I started living away from home at a young age. I was nine years old and only concerned about what there was to learn in the 4th grade. My father, on the other hand, believed I could learn much more riding horses, studying nature and the stars at sleep away camp. And without a doubt he was right. The confidence and skills I gained at camp all those summers made it easier to become independent, move to university and eventually migrate countries. So as you can imagine, I should probably have the homesickness thing down to a tee, right? In reality, I don’t. However, I do have tips from my own experience living in unfamiliar places and being away from home for long periods of time.
How to deal with it?
It’s important to remember that homesickness is really about getting accustomed to your new environment. Although uncomfortable and sometimes depressing it’s about adjusting during this transitory period. Whether you’re away for a long weekend, moving cities or spending a year abroad here are some tips that have helped me along the way.
1. Do something you love to do at home
I’m a big foodie so have been feeling very nostalgic about all the delicious food back home. Korean, Mexican, Filipino, you name it, Los Angeles has a large food culture holding a variety of authentic cuisines. While I have grown to love Dutch cuisine some things here just don’t taste the same. This is why I love getting in the kitchen and concocting a recipe that reminds of all the comfort dishes I would get regularly in LA. Cooking is a fun and therapeutic activity for myself, but making a dish from home truly makes me feel less homesick.
2. Practice Self-care
For me, this comes in many different forms. The number one thing that helped me cope when I was a 9 year old at camp and even now in my 20’s is journaling. I find it to be a mindful self-care activity that helps in better processing my thoughts, feelings and emotions. It’s interesting to see my entries from when I first arrived in Utrecht to how things are now. I am able to reflect and prioritize on any fears or feelings of distress.
Exercise has also been great in reducing my stress and boosting my overall mood. Although it’s winter here and too cold to go out on my regular jogs, even doing a morning at home workout really sets my mind at ease to better take on the day.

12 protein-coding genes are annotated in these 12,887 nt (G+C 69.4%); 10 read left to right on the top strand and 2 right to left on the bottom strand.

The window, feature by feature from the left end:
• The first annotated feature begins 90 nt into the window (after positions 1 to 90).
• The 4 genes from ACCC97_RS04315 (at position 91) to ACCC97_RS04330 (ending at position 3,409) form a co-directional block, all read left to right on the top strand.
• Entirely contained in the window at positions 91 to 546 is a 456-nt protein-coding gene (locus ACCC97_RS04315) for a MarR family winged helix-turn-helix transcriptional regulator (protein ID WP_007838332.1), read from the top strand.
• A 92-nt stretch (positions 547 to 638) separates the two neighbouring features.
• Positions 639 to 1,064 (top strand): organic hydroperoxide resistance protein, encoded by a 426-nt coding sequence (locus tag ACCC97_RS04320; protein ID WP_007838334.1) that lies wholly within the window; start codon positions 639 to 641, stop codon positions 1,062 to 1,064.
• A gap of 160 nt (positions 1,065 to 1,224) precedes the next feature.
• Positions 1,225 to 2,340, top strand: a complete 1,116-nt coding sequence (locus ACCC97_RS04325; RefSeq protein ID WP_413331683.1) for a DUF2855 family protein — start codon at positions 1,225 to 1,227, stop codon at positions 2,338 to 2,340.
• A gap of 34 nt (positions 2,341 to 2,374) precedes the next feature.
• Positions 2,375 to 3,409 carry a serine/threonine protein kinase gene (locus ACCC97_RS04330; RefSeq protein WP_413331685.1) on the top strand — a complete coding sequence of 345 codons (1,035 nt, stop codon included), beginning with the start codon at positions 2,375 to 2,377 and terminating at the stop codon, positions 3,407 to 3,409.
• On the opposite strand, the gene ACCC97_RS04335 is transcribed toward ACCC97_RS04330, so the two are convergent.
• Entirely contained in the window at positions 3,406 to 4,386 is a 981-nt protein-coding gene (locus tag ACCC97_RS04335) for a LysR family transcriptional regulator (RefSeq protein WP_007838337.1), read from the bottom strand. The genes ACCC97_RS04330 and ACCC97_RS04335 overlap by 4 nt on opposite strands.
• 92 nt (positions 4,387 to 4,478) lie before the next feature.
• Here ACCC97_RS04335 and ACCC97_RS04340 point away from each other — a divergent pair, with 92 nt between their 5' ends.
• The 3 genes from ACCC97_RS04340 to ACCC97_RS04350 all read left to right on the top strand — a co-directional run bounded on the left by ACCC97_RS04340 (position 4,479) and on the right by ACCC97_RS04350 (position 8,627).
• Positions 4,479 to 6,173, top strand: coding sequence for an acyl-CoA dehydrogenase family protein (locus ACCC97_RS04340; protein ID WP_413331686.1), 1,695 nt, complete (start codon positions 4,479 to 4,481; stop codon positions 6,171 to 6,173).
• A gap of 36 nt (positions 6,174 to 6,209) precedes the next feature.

3. Talk about it
Whether this is with friends or family acknowledging the fact I am homesick has been helpful. Instead of resisting this feeling and hiding it away, I openly accepted it and started talking about it. Speaking and connecting with friends and family gives me the support I need. They reassure me that things will be fine and I always find myself more confident to take on a new task. As long as you’re not spending most of your time chatting the day with them and being present in your current environment then it should be okay.
4. Interact with others
I am naturally an introvert and find social interactions to be at the very end of my priority list. The reality of moving abroad is that it requires this. Going on interviews, getting to know colleagues, attending meet-up events or even trying to communicate with your in-laws! However, interacting with others has helped me settle back in much easier. When I first moved to Paris it was nice getting to know the rest of my classmates. We really bonded over the struggle of being in Paris as an international, the bureaucratic process and keeping up in our classes. This truly made the moving process more tolerable knowing that I wasn’t alone.
5. Explore your surroundings
Don’t stay stuck inside the house, step outside house and explore your new environment! Try the local food, visit a museum, head to the neighbourhood park, go window shopping or read a book at a cafe. I remember visiting Utrecht for the first time and discovering so much cool street art. I never left the house without a camera because of this! There are just so many possibilities that will make for memorable experiences and bring you out of your comfort zone.
And finally, recognize that homesickness is quite normal and everyone has experienced it to some extent. It’s okay to cry or feel sad, but the key is to not let it take over! These tips have aided me in effectively combating homesickness and I hope these can help you too.